Publication: Monitor Volume: 5 Issue: 193

Russia’s Central Elections Commission (CEC) yesterday registered the Zhirinovsky Bloc for participation in Russia’s parliamentary elections, scheduled for December. Ultranationalist leader Vladimir Zhirinovsky had hastily cobbled together the new bloc last week, after the Commission refused to register his Liberal Democratic Party of Russia (LDPR) due to the failure of some of its candidates to declare all of their property. The new bloc will field eighty-four candidates. In order to pass muster with the CEC, some of the more controversial candidates from the LDPR list, including fugitive aluminum magnate Anatoly Bykov and reputed mobster Sergei Mikhailov, were dropped (Russian agencies, October 18).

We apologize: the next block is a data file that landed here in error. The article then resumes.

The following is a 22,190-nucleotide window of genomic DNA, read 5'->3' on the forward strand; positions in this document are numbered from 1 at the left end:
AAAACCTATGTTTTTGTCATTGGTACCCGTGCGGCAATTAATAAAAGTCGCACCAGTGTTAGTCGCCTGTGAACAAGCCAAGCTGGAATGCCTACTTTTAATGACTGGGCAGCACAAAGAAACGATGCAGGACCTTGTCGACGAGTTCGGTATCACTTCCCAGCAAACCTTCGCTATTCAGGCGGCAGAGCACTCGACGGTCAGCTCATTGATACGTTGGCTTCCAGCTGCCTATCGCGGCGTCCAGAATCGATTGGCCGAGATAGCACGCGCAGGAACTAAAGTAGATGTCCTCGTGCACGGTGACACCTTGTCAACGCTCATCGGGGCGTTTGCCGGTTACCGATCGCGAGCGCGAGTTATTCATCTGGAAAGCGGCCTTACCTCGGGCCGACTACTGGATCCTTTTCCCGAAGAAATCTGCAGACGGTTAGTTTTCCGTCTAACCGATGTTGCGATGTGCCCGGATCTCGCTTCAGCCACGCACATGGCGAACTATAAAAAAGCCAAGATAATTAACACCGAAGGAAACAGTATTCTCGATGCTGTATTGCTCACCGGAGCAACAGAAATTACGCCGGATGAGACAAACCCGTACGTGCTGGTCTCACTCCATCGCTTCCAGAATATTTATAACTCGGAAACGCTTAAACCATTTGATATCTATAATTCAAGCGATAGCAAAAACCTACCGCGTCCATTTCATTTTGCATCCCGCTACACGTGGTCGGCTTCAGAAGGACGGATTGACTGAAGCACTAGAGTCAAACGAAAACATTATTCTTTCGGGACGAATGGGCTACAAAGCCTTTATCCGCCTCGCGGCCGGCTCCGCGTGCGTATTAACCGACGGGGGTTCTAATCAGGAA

While CEC Chairman Alexander Veshnyakov said last week that he doubted that Zhirinovsky would be able to register a new bloc by the October 24 deadline, the bloc’s quick and relatively painless registration may very well have been facilitated–or at least encouraged–by the Kremlin. Zhirinovsky’s LDPR has consistently provided the Kremlin with the necessary votes needed to pass Kremlin-backed initiatives in the State Duma (see the Monitor, October 14). It would make little sense for President Boris Yeltsin and his inner circle to jettison such an asset, particularly now that Zhirinovsky has made the necessary cosmetic changes in his list of candidates. On the other hand, the ratings of the LDPR and Zhirinovsky himself have dropped steadily. It remains to be seen whether his new bloc will win the 5 percent necessary to win party representation in the next Duma.